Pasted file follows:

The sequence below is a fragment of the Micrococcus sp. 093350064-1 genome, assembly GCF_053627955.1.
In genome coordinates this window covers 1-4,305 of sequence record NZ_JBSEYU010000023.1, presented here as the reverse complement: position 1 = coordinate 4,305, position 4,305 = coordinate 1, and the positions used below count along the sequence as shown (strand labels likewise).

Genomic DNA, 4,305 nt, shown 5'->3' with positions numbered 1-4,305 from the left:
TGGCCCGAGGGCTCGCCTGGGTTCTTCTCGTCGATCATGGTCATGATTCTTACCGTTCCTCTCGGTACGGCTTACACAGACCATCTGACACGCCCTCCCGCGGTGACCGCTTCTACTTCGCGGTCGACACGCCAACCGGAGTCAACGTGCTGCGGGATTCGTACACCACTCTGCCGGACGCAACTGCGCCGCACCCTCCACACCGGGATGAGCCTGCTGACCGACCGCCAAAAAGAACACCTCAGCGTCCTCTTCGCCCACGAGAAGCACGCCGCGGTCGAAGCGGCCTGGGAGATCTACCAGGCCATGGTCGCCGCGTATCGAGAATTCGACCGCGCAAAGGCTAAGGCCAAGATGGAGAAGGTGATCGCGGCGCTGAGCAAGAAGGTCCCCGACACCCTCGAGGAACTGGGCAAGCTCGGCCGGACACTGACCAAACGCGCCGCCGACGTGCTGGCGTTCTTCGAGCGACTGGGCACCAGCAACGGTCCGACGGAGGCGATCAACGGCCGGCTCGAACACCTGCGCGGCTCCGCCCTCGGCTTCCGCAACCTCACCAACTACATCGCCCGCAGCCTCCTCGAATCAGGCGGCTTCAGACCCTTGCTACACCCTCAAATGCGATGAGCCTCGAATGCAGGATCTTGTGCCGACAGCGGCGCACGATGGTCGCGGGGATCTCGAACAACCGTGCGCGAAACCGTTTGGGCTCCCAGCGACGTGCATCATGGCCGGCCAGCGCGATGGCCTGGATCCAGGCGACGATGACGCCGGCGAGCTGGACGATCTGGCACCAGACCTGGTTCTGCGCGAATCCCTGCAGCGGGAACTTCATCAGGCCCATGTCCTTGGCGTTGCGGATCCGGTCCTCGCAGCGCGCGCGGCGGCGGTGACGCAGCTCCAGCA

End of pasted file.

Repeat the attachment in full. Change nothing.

The sequence below is a fragment of the Micrococcus sp. 093350064-1 genome, assembly GCF_053627955.1.
In genome coordinates this window covers 1-4,305 of sequence record NZ_JBSEYU010000023.1, presented here as the reverse complement: position 1 = coordinate 4,305, position 4,305 = coordinate 1, and the positions used below count along the sequence as shown (strand labels likewise).

Genomic DNA, 4,305 nt, shown 5'->3' with positions numbered 1-4,305 from the left:
TGGCCCGAGGGCTCGCCTGGGTTCTTCTCGTCGATCATGGTCATGATTCTTACCGTTCCTCTCGGTACGGCTTACACAGACCATCTGACACGCCCTCCCGCGGTGACCGCTTCTACTTCGCGGTCGACACGCCAACCGGAGTCAACGTGCTGCGGGATTCGTACACCACTCTGCCGGACGCAACTGCGCCGCACCCTCCACACCGGGATGAGCCTGCTGACCGACCGCCAAAAAGAACACCTCAGCGTCCTCTTCGCCCACGAGAAGCACGCCGCGGTCGAAGCGGCCTGGGAGATCTACCAGGCCATGGTCGCCGCGTATCGAGAATTCGACCGCGCAAAGGCTAAGGCCAAGATGGAGAAGGTGATCGCGGCGCTGAGCAAGAAGGTCCCCGACACCCTCGAGGAACTGGGCAAGCTCGGCCGGACACTGACCAAACGCGCCGCCGACGTGCTGGCGTTCTTCGAGCGACTGGGCACCAGCAACGGTCCGACGGAGGCGATCAACGGCCGGCTCGAACACCTGCGCGGCTCCGCCCTCGGCTTCCGCAACCTCACCAACTACATCGCCCGCAGCCTCCTCGAATCAGGCGGCTTCAGACCCTTGCTACACCCTCAAATGCGATGAGCCTCGAATGCAGGATCTTGTGCCGACAGCGGCGCACGATGGTCGCGGGGATCTCGAACAACCGTGCGCGAAACCGTTTGGGCTCCCAGCGACGTGCATCATGGCCGGCCAGCGCGATGGCCTGGATCCAGGCGACGATGACGCCGGCGAGCTGGACGATCTGGCACCAGACCTGGTTCTGCGCGAATCCCTGCAGCGGGAACTTCATCAGGCCCATGTCCTTGGCGTTGCGGATCCGGTCCTCGCAGCGCGCGCGGCGGCGGTGACGCAGCTCCAGCA